Ok, the drawback of using actual Gutter Guard is that more than likely -because of the shape of the pattern you are going to end up with- you are going to have to glue some sections together. We'll cover than later, but I'm just saying that for this step it might be easier to just print out the printout (even though it's still easier to use the actual Gutter Guard in the first step of the instructions when you make the marks on the top of the helmet. What I'm saying is that it's probably better to have BOTH the actual Gutter Guard AND the printout!).

...And don't worry, I am going to give you very easy instructions for printing this thing out at the proper size! I realize that not everyone knows there way around everything having to do with graphics, and not everyone knows how to do a "Gargamel's Revenge" video like I did (although I really think that everyone can learn how to do that stuff really easily, too... I mean COME ON! Idiots in Hollywood do that crap, so you *totally* could! They aren't smarter than you, I promise.... they just have learned to use a computer program and they have learned how to add their own bit or artistic flair to it. It's *not* magic.).

So, if you don't have Gutter Guard or if you want to save yourself some gluing and want to print out the document, either go directly to ../../uploads/articles/do-it-yourself/mesh-printout.gif, or go to the first link in my "Do-it-yourself" section entitled "Do-It-Yourself Introduction (Revisited!), Checklist, and how to determine how many diodes you need!", scroll down to #6, and keep scrolling until you see this:

When you click on the graphic (or if you just followed the link directly), you will see this, which is the full page of the Gutter Guard print out:

DON'T PRINT THIS OUT. The reason is because this graphic is designed to be a FULL PAGE (8 1/2" x 11"), and when you print it out directly from the internet, it'll shrink it down TOO SMALL:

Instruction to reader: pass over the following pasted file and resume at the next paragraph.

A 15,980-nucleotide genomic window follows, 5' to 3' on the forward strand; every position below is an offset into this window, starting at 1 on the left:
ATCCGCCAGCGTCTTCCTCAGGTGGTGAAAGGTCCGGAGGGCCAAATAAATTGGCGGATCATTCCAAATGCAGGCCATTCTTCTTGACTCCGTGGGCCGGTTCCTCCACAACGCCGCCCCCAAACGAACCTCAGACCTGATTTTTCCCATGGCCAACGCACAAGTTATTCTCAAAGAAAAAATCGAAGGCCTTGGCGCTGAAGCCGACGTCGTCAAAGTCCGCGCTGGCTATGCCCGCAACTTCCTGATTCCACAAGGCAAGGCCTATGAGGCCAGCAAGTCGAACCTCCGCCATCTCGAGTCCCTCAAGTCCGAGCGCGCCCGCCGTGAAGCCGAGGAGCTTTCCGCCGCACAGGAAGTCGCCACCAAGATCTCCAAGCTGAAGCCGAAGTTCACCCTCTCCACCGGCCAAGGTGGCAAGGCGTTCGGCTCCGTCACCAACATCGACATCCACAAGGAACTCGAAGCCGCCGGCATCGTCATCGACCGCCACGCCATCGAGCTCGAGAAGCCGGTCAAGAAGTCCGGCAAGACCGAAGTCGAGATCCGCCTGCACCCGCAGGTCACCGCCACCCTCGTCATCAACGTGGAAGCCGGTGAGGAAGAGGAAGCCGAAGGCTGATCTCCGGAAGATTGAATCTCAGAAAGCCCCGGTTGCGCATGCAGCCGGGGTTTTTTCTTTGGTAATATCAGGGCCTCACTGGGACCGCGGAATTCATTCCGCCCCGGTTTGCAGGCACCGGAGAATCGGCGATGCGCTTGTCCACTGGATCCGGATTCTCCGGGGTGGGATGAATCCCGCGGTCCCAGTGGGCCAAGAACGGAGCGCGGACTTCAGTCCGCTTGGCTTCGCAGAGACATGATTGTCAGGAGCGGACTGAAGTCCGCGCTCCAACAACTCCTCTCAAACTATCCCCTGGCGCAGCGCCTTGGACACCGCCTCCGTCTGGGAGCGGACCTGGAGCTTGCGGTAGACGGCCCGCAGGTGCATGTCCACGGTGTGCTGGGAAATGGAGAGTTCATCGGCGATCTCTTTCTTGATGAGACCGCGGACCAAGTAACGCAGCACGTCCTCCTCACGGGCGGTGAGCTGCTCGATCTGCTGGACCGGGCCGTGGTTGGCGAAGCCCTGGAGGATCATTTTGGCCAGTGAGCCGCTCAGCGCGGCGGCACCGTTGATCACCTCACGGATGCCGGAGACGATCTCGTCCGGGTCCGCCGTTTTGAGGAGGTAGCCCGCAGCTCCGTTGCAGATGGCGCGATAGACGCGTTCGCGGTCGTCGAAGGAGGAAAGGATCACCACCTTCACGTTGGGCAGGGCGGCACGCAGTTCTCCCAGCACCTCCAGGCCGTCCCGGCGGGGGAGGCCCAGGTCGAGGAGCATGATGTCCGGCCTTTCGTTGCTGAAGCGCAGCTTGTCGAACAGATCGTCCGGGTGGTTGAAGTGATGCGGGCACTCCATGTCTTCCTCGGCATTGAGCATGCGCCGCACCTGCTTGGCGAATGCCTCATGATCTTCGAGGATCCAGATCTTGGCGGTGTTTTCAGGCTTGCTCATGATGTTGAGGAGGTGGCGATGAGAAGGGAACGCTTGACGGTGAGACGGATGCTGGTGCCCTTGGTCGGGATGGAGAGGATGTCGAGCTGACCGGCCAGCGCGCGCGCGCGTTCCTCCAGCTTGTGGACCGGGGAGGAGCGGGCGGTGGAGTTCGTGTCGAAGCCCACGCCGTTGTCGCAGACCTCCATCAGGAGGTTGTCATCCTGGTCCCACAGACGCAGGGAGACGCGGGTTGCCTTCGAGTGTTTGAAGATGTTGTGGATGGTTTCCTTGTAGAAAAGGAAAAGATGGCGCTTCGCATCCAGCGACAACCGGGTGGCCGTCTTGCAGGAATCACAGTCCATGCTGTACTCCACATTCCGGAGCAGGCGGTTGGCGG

As you can (maybe) eyeball from that picture, the printed out mesh is much smaller that the actual gutter guard. If you can't tell that... just trust me. It's too small.

So, that means that we need to put it in a program to do it! I'm just going to assume that everyone out there either has Microsoft Word or Photoshop. If you don't have either on of your programs, I'm sure you can see what I'm doing and figure out how to do it yourself in whatever program you have!

So, first, we need to save the graphic. I saved it to the Desktop so I could easily find it. Right click on the document and click "Save Picture As...":

Then save to the desktop:

It defaults to "mesh-printout.gif", and that is fine and dandy!


Ok, two options... the first is to put it in Microsoft Word. Open word, and just drag the graphic from your desktop and put it in a blank document, and you will get this:

Now, we need to resize it to the size of the page, so we need to do a couple of things. Double click the graphic rapidly, and the "Format Picture" dialogue box will pop up. First, you will select the "layout" tab, and click the "In front of text" button...

Then, with the box still open, you will click on the "size" tab, and change the height to "11" (inches, obviously):

Then click "ok". As long as that "lock aspect ratio" check box is selected, you only have to change the height, and the width will change automatically.

So, you are left with this:

Obviously, you need to center the document now, so just drag it to where the graphic fits the page perfectly!

Then print it out, and WOAH! More than likely...

...it's the perfect size! If you don't have Gutter Guard to test it out, you can obviously test this out with a ruler (that's why I put the scale at the top):

Ok, if for some reason it it's the right size, you can double click the graphic again and tweak the size either way, print it out, and check the scale again until you get it right!